When I was in the sixth grade I got invited to my friend, Teresa’s, slumber party and I was so excited.
“ I was scared too because I wasn’t completely
secure in the whole spending-the-night-away-from-home thing.
But I so wanted to go. My mother went all out and bought me a
small tapestry overnight bag and a new pair of pajamas. I showed
up right on time with my hair braided, wearing brown denim
cut-off shorts, tennis shoes, and my dad’s old sailor hat turned
down. Teresa’s mother was nice to me and showed me into the
living room where I waited for the other girls to arrive. A lot
of girls came. Girls I didn’t know at all. Girls I knew only as
acquaintances at school. The room was filled with girls, but there
was no one I knew well enough to really talk to.
A bunch of boys came over later. We all trudged out to the
patio, and most of the kids sat cross-legged in a circle with a
Coke bottle in the middle. That was my first and only time to see
a game of “Spin the Bottle.” I stood off to the side with a hand-
ful of other girls who didn’t play. I didn’t want to play because
I didn’t believe you were supposed to play games like that as a
Christian. And I didn’t play because I had no desire whatsoever
to kiss a boy. To kiss anybody. Good grief, I was eleven.
I don’t remember anything else we did that night. I don’t
remember talking to a soul the whole time I was there. I’m sure
at some point Teresa must have acknowledged my presence;
after all, it was her party.
I took my sleeping bag upstairs to the big playroom where
we would all be sleeping and found a spot in the corner next to
the TV where Wolfman Jack was hosting The Midnight Special.
I watched the other girls traveling in packs and pairs, giggling,
bumping into me as they were playing with each other, and
glancing at me with an, “Oh, sorry.” I wanted so badly to be a
part of them, to feel like I fit with them, but I just didn’t. I didn’t
hide out; I had been taught better than that. I went ahead and
acted as if I was supposed to be there and as though I was having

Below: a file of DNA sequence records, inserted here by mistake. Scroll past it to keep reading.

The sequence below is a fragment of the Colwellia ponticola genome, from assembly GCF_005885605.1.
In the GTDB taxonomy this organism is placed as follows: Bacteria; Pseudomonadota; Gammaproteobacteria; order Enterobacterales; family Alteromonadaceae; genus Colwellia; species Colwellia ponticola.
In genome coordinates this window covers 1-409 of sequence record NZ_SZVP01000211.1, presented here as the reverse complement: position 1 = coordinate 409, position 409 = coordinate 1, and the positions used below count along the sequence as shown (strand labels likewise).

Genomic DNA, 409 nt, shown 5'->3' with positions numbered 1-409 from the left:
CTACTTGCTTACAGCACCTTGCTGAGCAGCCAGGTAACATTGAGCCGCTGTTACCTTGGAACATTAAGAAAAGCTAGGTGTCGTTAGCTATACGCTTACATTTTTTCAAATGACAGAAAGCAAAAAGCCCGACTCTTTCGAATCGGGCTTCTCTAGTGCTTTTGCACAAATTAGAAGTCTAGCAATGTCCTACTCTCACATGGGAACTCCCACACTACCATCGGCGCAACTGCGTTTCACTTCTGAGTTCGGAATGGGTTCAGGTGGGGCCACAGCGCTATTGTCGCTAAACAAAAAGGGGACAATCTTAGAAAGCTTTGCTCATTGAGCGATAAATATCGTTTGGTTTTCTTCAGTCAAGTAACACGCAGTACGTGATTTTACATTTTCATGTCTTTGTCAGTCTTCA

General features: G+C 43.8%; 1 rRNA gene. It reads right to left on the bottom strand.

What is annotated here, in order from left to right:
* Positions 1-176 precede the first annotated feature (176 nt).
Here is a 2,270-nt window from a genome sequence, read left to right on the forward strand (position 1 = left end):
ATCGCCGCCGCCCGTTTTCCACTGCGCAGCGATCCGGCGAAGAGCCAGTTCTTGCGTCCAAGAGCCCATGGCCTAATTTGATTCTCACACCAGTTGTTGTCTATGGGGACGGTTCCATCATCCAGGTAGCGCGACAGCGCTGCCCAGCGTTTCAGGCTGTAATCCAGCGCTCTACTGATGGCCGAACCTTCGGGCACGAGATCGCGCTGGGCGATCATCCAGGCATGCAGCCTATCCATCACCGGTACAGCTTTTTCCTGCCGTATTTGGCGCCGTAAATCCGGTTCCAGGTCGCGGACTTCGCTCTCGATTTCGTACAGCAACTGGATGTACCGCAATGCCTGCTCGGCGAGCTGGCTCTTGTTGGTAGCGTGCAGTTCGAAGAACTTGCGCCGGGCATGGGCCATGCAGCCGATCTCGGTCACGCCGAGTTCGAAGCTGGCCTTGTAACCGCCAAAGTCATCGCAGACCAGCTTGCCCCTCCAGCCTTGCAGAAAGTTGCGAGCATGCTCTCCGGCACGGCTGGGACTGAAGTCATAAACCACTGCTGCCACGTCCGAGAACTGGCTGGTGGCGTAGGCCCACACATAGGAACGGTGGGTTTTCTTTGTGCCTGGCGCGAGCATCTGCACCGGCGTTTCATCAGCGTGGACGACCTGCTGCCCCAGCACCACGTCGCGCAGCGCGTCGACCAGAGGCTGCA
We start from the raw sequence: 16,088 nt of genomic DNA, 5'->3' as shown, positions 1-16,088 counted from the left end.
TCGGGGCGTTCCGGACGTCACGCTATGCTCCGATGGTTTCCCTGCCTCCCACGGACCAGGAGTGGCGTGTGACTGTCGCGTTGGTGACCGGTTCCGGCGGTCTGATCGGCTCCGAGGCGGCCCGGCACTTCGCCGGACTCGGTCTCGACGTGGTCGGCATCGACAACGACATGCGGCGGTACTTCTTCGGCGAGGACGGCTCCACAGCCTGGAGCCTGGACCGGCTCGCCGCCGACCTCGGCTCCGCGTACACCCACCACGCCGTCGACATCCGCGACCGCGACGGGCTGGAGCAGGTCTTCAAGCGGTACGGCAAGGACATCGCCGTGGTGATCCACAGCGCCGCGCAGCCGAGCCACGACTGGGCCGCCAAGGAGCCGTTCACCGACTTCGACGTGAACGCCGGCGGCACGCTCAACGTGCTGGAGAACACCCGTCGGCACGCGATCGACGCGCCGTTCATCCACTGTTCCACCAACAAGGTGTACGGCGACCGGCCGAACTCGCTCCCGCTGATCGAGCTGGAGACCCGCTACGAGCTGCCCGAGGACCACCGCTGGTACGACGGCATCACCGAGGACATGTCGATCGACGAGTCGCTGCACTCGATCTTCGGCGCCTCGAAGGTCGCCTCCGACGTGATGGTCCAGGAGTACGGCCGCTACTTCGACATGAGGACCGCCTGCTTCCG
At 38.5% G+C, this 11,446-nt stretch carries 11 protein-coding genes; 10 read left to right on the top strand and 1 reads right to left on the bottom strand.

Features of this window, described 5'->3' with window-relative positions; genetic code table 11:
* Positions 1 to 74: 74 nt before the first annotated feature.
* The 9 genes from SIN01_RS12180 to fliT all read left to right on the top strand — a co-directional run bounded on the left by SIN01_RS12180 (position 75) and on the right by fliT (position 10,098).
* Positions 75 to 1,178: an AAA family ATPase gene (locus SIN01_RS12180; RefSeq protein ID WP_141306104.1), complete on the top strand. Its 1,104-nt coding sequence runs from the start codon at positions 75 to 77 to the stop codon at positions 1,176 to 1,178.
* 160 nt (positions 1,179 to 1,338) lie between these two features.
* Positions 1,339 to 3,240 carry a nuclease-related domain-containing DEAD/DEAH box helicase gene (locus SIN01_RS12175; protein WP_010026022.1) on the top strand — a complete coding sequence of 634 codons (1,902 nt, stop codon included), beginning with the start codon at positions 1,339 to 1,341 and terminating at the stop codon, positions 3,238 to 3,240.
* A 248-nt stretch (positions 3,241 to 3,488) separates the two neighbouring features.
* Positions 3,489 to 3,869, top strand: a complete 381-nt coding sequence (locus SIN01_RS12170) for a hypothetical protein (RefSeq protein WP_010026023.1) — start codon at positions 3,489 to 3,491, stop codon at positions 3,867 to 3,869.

as grand a time as everyone else.
Later I went into the bathroom and changed into my pajamas,
pajamas like no one else had on, crawled into my sleeping bag, and
in the midst of whispered conversations in the dark, and bursts of
laughter from girls still awake downstairs, I curled up with the TV
and let Helen Reddy’s “I Am Woman” lull me to sleep.
That night serves in my memory as a metaphor for how
I’ve felt all my life about being a girl. I was in a sea of girls, and
although nobody was overtly hateful to me, no one pointed at me
and laughed or called me names, I knew I didn’t belong. I acted
as though I did, but inside I knew I was all alone.”
-from Loves God Likes Girls, pp. 99 – 101.
Fast forward forty years to last week where I spent a week at a Come Before Winter renewal for women in ministry in Vancouver. The scenery was breathtaking, the food was fabulous, and I was surrounded again by a sea of ‘girls.’ When I first arrived, part of me was instantly transported back to the sixth grade slumber party, wondering if this would be yet another experience where I felt like I didn’t fit.
It’s amazing to me how those early experiences can stick with us and plant lies in our heads about who we are and how we fit with the rest of the world around us. Or don’t fit.
But last week, I found a place to belong. And you know, the more I find those pockets of people with whom I belong, the more I believe that I do fit. Believing that makes all the difference in the world.
All we needed was Helen Reddy and it would’ve been perfect.